The main difference here is that in a secondary the beer is, unless special steps are taken, exposure to oxygen is for the duration of the secondary. Then to top that off people usually bulk prime anyway, compounding the problem. The exposure to oxygen is short in time and the small fermentation with the priming sugar consumes that small amount of oxygen in the bottle.

Make a priming solution, start a siphon swirling into your bottling bucket then add the solution. That mixes it well, a very gentle stir will ensure mixing.

Carbonation tabs are relatively consistent. Measuring sugar and adding to each bottle individually is not. It is difficult to measure the small amounts evenly. Plus it is far easier to mix the priming solution into the whole batch than to add sugar/solution to each and every bottle. In my case 50-56 times for a batch.
 
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onionz

onionz

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OK so I'm learning after the fact. I put the dry corn sugar into the empty carboy and then racked my beer on to it. I gave it a good shake and a stir. Did I screw up, or will the yeast in the bottle eat the oxygen? What does the oxidation do?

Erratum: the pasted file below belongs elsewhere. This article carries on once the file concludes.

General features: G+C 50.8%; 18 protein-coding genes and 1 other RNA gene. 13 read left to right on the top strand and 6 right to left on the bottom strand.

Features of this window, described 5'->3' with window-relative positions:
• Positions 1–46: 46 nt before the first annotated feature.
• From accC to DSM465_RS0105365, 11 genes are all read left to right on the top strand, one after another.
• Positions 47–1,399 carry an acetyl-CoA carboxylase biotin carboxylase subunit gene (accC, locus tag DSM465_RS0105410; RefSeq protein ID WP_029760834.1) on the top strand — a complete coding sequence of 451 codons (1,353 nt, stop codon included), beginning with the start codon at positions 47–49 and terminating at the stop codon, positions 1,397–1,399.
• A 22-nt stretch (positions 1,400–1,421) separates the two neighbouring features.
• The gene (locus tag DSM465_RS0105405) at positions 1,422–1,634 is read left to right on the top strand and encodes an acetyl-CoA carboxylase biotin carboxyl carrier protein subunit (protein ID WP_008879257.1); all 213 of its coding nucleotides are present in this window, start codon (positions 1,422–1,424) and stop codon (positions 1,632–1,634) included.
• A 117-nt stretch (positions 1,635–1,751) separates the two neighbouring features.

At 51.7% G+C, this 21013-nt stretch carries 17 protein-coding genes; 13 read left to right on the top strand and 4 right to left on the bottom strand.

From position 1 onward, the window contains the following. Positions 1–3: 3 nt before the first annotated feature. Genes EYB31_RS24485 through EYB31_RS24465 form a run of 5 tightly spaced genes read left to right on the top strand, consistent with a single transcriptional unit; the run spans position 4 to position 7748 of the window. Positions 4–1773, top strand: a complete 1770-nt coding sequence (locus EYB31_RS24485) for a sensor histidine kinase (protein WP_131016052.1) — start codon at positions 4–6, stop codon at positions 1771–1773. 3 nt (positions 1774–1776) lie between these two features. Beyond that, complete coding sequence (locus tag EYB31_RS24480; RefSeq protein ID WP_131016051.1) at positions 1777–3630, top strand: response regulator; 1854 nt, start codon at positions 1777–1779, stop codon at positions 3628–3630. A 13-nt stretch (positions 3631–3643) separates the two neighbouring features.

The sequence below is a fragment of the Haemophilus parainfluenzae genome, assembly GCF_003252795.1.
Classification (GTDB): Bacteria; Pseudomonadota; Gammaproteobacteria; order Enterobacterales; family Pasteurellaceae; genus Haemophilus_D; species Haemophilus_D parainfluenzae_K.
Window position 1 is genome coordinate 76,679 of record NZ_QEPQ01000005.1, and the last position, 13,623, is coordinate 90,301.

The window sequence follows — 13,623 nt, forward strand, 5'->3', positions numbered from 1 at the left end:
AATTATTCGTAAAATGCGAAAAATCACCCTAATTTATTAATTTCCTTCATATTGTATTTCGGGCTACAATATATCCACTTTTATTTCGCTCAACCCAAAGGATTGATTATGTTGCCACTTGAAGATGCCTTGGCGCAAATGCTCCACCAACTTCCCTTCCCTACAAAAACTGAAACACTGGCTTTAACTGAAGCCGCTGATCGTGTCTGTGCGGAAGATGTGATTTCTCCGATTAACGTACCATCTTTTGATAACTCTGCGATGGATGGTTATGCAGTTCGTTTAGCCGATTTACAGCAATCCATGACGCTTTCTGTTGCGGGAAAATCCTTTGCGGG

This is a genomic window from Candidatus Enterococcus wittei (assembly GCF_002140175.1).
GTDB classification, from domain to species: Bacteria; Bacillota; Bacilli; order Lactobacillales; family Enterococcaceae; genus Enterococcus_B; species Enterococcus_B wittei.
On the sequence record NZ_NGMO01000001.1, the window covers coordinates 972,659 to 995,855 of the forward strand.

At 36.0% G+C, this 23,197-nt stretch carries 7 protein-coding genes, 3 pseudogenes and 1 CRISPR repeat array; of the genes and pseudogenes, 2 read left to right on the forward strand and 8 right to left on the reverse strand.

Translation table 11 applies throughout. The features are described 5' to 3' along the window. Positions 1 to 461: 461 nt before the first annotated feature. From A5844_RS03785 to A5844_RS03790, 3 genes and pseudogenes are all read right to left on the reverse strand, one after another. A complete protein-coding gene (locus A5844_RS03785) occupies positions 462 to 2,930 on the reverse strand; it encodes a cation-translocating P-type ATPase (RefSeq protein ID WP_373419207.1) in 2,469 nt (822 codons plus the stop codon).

ericbw

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OK so I'm learning after the fact. I put the dry corn sugar into the empty carboy and then racked my beer on to it. I gave it a good shake and a stir. Did I screw up, or will the yeast in the bottle eat the oxygen? What does the oxidation do?
Oxidation makes it taste bad. I think the "right" thing to do is to dssolve the sugar in a small amount of water, boiled, add it to the bottling bucket, then rack into it. It will swirl together without stirring.

You're probably fine, and now you know a few better ways to do it :)